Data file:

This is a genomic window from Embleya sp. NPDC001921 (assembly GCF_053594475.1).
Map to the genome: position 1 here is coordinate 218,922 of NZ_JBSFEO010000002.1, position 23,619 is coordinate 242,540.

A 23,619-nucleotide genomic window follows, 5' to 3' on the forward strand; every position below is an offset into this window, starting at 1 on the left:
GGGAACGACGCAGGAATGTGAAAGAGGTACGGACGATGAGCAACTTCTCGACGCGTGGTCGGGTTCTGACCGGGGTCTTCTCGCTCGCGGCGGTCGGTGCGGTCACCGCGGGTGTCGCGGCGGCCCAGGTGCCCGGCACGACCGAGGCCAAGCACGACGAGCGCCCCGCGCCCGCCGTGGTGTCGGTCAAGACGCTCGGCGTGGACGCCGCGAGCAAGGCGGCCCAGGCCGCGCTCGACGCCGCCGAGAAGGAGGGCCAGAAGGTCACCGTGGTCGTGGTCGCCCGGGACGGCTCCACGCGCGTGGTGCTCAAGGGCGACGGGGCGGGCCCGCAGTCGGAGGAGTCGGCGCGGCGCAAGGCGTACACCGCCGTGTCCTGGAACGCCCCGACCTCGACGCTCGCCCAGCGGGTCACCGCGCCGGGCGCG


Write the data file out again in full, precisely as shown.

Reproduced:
This is a genomic window from Embleya sp. NPDC001921 (assembly GCF_053594475.1).
Map to the genome: position 1 here is coordinate 218,922 of NZ_JBSFEO010000002.1, position 23,619 is coordinate 242,540.

A 23,619-nucleotide genomic window follows, 5' to 3' on the forward strand; every position below is an offset into this window, starting at 1 on the left:
GGGAACGACGCAGGAATGTGAAAGAGGTACGGACGATGAGCAACTTCTCGACGCGTGGTCGGGTTCTGACCGGGGTCTTCTCGCTCGCGGCGGTCGGTGCGGTCACCGCGGGTGTCGCGGCGGCCCAGGTGCCCGGCACGACCGAGGCCAAGCACGACGAGCGCCCCGCGCCCGCCGTGGTGTCGGTCAAGACGCTCGGCGTGGACGCCGCGAGCAAGGCGGCCCAGGCCGCGCTCGACGCCGCCGAGAAGGAGGGCCAGAAGGTCACCGTGGTCGTGGTCGCCCGGGACGGCTCCACGCGCGTGGTGCTCAAGGGCGACGGGGCGGGCCCGCAGTCGGAGGAGTCGGCGCGGCGCAAGGCGTACACCGCCGTGTCCTGGAACGCCCCGACCTCGACGCTCGCCCAGCGGGTCACCGCGCCGGGCGCG